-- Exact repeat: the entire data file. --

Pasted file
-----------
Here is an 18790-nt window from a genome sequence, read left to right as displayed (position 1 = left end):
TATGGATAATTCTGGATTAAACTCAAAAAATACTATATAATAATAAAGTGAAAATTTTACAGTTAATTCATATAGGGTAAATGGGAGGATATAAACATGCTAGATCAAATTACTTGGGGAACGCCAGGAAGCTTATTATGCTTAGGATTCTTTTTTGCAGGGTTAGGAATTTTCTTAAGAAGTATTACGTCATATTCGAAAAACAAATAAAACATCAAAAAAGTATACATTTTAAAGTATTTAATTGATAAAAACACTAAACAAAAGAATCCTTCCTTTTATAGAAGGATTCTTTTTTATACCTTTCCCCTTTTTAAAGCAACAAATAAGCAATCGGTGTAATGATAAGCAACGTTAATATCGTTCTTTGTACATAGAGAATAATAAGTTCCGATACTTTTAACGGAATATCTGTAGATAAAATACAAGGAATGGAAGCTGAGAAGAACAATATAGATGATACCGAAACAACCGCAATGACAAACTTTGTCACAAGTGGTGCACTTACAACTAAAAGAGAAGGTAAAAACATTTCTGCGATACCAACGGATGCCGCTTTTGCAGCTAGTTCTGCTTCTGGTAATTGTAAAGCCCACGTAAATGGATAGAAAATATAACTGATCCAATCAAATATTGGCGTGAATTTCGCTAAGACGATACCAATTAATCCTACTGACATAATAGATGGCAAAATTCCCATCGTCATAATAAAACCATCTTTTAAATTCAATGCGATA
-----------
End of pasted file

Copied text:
Here is an 18790-nt window from a genome sequence, read left to right as displayed (position 1 = left end):
TATGGATAATTCTGGATTAAACTCAAAAAATACTATATAATAATAAAGTGAAAATTTTACAGTTAATTCATATAGGGTAAATGGGAGGATATAAACATGCTAGATCAAATTACTTGGGGAACGCCAGGAAGCTTATTATGCTTAGGATTCTTTTTTGCAGGGTTAGGAATTTTCTTAAGAAGTATTACGTCATATTCGAAAAACAAATAAAACATCAAAAAAGTATACATTTTAAAGTATTTAATTGATAAAAACACTAAACAAAAGAATCCTTCCTTTTATAGAAGGATTCTTTTTTATACCTTTCCCCTTTTTAAAGCAACAAATAAGCAATCGGTGTAATGATAAGCAACGTTAATATCGTTCTTTGTACATAGAGAATAATAAGTTCCGATACTTTTAACGGAATATCTGTAGATAAAATACAAGGAATGGAAGCTGAGAAGAACAATATAGATGATACCGAAACAACCGCAATGACAAACTTTGTCACAAGTGGTGCACTTACAACTAAAAGAGAAGGTAAAAACATTTCTGCGATACCAACGGATGCCGCTTTTGCAGCTAGTTCTGCTTCTGGTAATTGTAAAGCCCACGTAAATGGATAGAAAATATAACTGATCCAATCAAATATTGGCGTGAATTTCGCTAAGACGATACCAATTAATCCTACTGACATAATAGATGGCAAAATTCCCATCGTCATAATAAAACCATCTTTTAAATTCAATGCGATA